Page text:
used and neither of the techniques can avoid the WL is lost
due to inadvertent disruption of this area. When the apex
constriction is disrupted and lateral condensation technique
is used, the master gutta-percha must fit to the region of
constriction. The master cone can fit a new apical ledge or
the dentinal walls without creation of a new apical ledge.
Various techniques are described in the literature to avoid
overfilling. The use of dentin chips, calcium hydroxide apical
plugs and master cone customization are described in order
to maintain the filling material inside of the canal and prevent
it from invading the periapical tissues. Allison, et al.2,
showed that the master cone does not have to get stuck in
the apical constriction, which is a clinically difficult maneuver
under certain situations. Standardization with calibrating
rulers is a fast, practical and useful method. Modeling of the
apical end of the gutta-percha master cone can be done
with xylol or chloroform, and is a useful technique even
though they are considered carcinogenic. However, it was
not within the scope of the present study to evaluate the
role of cone modeling filling techniques in disrupted teeth.
Lateral condensation is the most frequently used
technique to prevent overfilling. Silva, et al.20 found less
overfilling using lateral condensation than thermoplastic

techniques such as Thermafill or backfilling. Another study1
also found less possibility of material extrusion and better
radiographic quality using cold lateral condensation
compared to thermoplasticized techniques. Pérez Heredia,
et al.18 showed that cold lateral condensation was effective
in sealing the apex and presented a greater depth of spreader
penetration compared to the thermoplastic technique.
Another study8 found a larger area of sealer when cold lateral
condensation was used compared to the use of Thermafil.
Peng L, et al.17 found a higher chance of extruding material
when warm gutta-percha is used when compared to the lateral
compaction technique, but showed no differences in the
outcomes of those fillings, while another study10 showed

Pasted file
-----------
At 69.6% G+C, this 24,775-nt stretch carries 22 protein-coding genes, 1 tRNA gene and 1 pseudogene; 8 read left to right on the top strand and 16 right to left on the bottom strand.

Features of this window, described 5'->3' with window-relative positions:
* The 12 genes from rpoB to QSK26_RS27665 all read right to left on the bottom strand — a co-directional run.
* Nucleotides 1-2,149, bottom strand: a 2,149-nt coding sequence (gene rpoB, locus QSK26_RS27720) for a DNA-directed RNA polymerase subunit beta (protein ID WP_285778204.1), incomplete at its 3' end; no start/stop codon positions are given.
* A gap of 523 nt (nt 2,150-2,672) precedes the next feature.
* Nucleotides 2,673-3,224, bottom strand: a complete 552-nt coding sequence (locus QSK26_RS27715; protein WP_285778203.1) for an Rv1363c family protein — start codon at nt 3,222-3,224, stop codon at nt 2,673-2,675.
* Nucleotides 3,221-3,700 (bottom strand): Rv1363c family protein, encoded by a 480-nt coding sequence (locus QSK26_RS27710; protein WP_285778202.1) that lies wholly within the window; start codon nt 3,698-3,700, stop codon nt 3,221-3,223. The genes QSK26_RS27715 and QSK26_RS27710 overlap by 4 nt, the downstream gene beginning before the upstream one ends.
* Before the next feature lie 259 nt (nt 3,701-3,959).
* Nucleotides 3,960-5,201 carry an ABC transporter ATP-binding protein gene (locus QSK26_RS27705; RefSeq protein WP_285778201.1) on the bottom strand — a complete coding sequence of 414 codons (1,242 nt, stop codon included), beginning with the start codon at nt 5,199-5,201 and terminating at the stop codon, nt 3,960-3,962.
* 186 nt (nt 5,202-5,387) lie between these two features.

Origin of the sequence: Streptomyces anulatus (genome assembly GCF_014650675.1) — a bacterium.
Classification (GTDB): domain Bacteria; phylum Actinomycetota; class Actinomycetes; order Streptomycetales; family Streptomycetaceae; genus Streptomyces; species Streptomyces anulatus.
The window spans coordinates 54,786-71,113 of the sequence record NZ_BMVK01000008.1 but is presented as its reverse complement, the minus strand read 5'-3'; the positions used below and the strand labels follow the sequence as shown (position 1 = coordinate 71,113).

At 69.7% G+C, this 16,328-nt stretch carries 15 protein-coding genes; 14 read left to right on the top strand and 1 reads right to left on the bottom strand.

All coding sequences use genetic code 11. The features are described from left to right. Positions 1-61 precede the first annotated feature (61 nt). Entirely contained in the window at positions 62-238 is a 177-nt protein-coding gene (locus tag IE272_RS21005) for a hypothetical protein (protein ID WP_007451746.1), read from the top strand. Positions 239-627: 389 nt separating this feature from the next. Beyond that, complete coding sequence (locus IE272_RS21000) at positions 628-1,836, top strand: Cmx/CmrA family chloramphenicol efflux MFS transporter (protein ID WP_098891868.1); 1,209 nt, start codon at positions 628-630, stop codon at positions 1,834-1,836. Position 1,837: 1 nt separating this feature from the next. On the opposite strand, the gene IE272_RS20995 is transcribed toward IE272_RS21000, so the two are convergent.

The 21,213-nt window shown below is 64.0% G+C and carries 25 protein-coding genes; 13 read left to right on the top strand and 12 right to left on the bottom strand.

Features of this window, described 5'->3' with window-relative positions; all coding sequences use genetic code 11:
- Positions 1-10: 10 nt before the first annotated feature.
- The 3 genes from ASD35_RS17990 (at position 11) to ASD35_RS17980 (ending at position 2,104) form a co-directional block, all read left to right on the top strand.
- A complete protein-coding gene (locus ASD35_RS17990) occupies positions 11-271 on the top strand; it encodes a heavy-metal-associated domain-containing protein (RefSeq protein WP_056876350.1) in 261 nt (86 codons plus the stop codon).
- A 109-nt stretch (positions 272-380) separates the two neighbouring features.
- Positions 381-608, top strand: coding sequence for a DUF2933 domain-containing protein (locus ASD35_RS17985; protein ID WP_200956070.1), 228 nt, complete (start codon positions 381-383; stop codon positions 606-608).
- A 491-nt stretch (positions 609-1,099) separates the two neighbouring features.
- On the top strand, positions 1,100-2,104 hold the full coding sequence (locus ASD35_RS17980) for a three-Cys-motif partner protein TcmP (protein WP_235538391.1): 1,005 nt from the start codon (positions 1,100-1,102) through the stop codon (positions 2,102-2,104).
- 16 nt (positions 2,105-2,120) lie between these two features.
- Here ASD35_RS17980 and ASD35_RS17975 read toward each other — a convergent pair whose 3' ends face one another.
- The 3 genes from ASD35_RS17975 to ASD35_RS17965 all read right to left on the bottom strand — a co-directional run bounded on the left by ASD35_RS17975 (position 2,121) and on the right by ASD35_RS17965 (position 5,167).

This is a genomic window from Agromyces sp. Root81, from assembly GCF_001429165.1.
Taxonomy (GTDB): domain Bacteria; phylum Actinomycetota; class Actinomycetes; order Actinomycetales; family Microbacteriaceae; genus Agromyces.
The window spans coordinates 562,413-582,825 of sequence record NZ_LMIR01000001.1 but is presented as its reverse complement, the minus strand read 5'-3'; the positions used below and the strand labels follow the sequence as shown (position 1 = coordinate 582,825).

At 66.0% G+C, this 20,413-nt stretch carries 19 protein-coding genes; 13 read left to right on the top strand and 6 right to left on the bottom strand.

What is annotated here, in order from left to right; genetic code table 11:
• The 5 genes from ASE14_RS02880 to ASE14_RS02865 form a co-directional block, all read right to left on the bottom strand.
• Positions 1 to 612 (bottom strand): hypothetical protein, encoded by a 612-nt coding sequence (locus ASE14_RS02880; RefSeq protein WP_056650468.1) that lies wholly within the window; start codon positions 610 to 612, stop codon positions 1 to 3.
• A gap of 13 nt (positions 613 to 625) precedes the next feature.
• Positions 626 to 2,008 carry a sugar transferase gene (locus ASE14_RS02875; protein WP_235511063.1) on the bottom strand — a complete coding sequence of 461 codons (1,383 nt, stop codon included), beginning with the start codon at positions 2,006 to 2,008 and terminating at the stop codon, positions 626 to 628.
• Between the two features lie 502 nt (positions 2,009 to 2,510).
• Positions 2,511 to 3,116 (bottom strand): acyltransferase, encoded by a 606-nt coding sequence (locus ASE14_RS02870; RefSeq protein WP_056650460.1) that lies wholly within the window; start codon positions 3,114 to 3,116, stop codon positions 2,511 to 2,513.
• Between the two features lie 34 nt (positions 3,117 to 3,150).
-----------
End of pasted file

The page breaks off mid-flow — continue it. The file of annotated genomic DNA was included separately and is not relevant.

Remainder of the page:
that fillings with continuous wave of obturation were more
likely to extrude than the cold lateral compaction. Other
researchers25 demonstrated that there is a higher fluid
movement when teeth are filled by the vertical compaction
technique that those filled by lateral condensation. In the
present study, we also used #0.02 master gutta-percha cones,
which have been shown to allow the spreader to advance to
a depth significantly closer to the WL3. In another study,
cold lateral compaction achieved a better apical sealing than
thermoplasticized techniques14.
Still, the diameter of the apical foramen cannot be
considered as the only factor for greater leakage. No
obturation technique, even if performed as accurately as
possible, is still flawless. When the root canal is disrupted,
the presence of apical voids is somehow increased because
of factors such as dislocation of the obturation, difficulty to
get the cone stuck on a newly prepared apical ledge and
even canal transportation produced in the moment of
disruption, altering the canal shape.
One of the most difficult points of the endodontic
treatment is to achieve regularity and standardization. It
may take years of practice to achieve a satisfactory level of
standardization on the treatment, and this study serves to
warn clinicians to that. Care should be exercise until
completion of the treatment, which includes maintaining the
original WL and canal shaping and avoiding the creation of
apical zips or even more severe deviations.
In order to maintain apical regularity, it is important that
instrumentation is performed according to all principles of
root canal therapy. Apical disruption violates one of these
principles, which is to maintain the apical foramen in its
original position in order to allow the compaction and
accommodation of the filling material on the apical foramen,
thus reducing leakage.
The two techniques tested did not differ significantly
from each other, but both had poorer results than the notdisrupted situation. These results indicate that the WL has
to be precisely determined and maintained to avoid
overinstrumentation. Clinicians should follow strictly all
principles referring to root canal shaping and WL
determination in order to avoid instrumentation beyond the
foramen and inadvertent enlargement of this region.
Other root canal filling techniques should be evaluated
to determined the best approach for cases of apical foramen
disruption.

348

GOMES-FILHO J E, HOPP R N, BERNABÉ P F E, NERY M J, OTOBONI FILHO J A, DEZAN JÚNIOR E

CONCLUSIONS
Based on the results of the present study it may be
concluded that none of the evaluated techniques was able
to prevent apical infiltration, so the WL must be established
and maintained carefully.